founder of "Shiloh Israel Children's Fund."

Weekly Scripture Commentary
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Shabbat Shirah

Shabbat Shirah is the Shabbat in which the Victory Song of Moshe is read in the synagogues throughout the world.

“Then Moshe and the people of Yisrael sang this song to Yehovah, and spoke, saying, 'I will sing to Yehovah, for He has triumphed gloriously; the horse and his rider has He thrown into the sea. Yehovah is my strength and song, and He has become my Yeshua / my salvation; He is my God, and I will praise Him; my father’s God, and I will exalt Him. Yehovah is a master of war; Yehovah (YHVH) is His name. Pharaoh’s chariots and his army has He thrown into the sea; his chosen captains also are drowned in the Red Sea. The depths have covered them; they sank to the bottom as a stone. Your right hand, Yehovah, is glorious in power; Your right hand, Yehovah, has dashed in pieces the enemy... Who is like You, Yehovah, among the heavenly powers? Who is like You, glorious in holiness, fearful in praises, doing wonders?... In Your loving-kindness You have led the people whom You have redeemed... Yehovah shall reign forever and ever.' " Shemot: 15:1-18

The rabbis comment that the Torah's definition of a "song" is a profound and unusual spiritual phenomenon. They contend that in the normal course of events, we fail to perceive the hand of God at work and often wonder how most of the daily, seemingly unrelated, phenomena surrounding us could be part of a divine coherent plan. We see suffering and evil, and we wonder how they can be the handiwork of a merciful God. Rarely, however, there is a flash of insight that makes people realize how all the pieces of the puzzle fall into place. At such times, we can understand how every note, instrument, and participant in God's symphony of creation plays its role. The result is a song, for the Torah's concept of a song is the condition in which all the apparently unrelated and contradictory phenomena do indeed meld into a coherent, merciful, comprehensible whole.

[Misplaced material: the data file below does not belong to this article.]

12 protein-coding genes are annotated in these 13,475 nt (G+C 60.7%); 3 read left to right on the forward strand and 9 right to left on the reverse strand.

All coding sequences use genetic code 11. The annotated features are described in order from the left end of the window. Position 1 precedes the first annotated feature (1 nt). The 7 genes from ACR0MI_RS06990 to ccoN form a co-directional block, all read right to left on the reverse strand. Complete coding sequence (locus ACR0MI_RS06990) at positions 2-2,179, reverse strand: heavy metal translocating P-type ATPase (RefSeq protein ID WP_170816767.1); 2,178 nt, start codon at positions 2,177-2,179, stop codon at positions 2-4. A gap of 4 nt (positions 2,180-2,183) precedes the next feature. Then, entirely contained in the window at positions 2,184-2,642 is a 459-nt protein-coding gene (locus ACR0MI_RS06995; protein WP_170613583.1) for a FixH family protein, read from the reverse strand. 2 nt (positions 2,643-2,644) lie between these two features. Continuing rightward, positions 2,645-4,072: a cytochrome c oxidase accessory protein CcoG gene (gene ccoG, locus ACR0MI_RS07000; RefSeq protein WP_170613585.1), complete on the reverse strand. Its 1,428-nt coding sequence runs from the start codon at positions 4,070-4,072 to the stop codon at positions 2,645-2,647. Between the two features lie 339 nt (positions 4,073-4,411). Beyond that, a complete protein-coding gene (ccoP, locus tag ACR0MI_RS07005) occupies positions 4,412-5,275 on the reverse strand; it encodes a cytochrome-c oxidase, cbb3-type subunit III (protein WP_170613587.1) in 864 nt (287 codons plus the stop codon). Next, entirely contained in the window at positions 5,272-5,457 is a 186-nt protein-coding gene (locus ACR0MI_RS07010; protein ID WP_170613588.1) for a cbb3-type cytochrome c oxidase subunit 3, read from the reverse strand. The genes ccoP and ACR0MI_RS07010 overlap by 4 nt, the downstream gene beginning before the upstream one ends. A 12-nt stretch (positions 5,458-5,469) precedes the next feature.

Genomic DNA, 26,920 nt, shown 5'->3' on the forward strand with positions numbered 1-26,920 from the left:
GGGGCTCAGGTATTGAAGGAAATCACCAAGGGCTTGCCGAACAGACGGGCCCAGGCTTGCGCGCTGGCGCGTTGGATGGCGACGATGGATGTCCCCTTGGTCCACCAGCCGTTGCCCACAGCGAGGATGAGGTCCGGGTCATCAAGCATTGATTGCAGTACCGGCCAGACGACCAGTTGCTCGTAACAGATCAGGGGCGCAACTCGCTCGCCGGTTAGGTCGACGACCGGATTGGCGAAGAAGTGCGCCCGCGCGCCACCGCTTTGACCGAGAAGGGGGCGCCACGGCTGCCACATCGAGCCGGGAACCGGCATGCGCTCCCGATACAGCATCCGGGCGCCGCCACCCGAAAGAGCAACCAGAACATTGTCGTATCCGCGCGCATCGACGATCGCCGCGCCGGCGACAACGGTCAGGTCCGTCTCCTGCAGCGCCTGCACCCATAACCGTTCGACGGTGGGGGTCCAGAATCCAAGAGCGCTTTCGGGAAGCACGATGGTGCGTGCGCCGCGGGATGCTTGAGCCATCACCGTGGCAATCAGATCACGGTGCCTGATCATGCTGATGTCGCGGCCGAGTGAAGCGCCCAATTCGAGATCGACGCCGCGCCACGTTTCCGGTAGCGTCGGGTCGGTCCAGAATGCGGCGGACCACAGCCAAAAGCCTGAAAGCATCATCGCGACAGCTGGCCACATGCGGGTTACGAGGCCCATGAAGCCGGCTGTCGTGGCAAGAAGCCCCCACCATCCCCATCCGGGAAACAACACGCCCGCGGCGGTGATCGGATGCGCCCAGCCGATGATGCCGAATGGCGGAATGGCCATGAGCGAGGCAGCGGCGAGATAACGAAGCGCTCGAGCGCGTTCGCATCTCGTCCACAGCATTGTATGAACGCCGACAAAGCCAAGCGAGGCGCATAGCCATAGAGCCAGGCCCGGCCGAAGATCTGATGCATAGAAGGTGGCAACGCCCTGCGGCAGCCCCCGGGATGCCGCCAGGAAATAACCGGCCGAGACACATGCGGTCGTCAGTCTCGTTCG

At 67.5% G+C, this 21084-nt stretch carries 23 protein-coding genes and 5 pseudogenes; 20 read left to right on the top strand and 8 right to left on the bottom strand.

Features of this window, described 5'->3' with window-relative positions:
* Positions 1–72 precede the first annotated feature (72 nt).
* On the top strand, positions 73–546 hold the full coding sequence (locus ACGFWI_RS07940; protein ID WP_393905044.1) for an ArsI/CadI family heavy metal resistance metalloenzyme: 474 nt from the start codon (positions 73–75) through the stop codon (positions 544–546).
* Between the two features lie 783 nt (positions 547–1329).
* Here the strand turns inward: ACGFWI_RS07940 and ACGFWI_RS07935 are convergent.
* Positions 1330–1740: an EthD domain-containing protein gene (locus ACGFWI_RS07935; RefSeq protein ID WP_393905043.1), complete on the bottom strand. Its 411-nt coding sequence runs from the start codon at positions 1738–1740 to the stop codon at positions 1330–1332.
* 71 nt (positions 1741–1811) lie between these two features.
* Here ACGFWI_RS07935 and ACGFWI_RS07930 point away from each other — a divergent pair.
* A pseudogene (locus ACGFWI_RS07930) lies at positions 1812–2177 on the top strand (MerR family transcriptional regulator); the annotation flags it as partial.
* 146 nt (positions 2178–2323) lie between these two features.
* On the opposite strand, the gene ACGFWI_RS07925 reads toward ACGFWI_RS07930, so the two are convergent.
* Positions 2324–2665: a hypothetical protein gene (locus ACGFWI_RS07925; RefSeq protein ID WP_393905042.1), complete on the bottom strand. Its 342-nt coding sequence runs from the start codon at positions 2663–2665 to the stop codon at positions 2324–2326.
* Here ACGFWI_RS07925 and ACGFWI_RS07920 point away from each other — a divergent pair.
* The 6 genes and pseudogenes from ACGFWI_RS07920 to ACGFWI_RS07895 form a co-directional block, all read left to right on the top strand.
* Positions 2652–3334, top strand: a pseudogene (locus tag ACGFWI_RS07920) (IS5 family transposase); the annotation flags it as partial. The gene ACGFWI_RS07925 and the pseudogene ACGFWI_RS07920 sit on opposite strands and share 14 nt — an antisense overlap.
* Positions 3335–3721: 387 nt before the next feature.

At the sea, Moshe and the Jewish people understood their situation as never before. The suffering of the Egyptian exile, the deception that led Pharaoh to pursue them, the hopelessness they had felt when they were surrounded by Pharaoh, the sea, and the wilderness; the demands from many of their own that they return to slavery, even Moshe' old accusation that his arrival in Egypt to carry out God's mission had only made things worse — such doubts and fears disappeared when the sea split. To the Jews at the sea, creation became a song, because they understood how every unrelated and incomprehensible event was part of the harmonious score that led up to that greatest of all miracles. The uniqueness of this song was that an entire nation — not merely its prophets, scholars, and leaders — could rise to a state of prophecy.

But the Jewish people will experience again a similar moment when all their persecution and all their suffering will melt away. All the pieces of the puzzle will fall into place again and they will understand that God was working for their redemption all along. At that moment they will not only sing the song of Moshe but also a new song: "And they sang the song of Moshe, the bond-servant of God, and the song of the Lamb, saying, “Great and marvelous are Your works, O Lord God, the Almighty; Righteous and true are Your ways, King of the nations!" Revelation 15:3.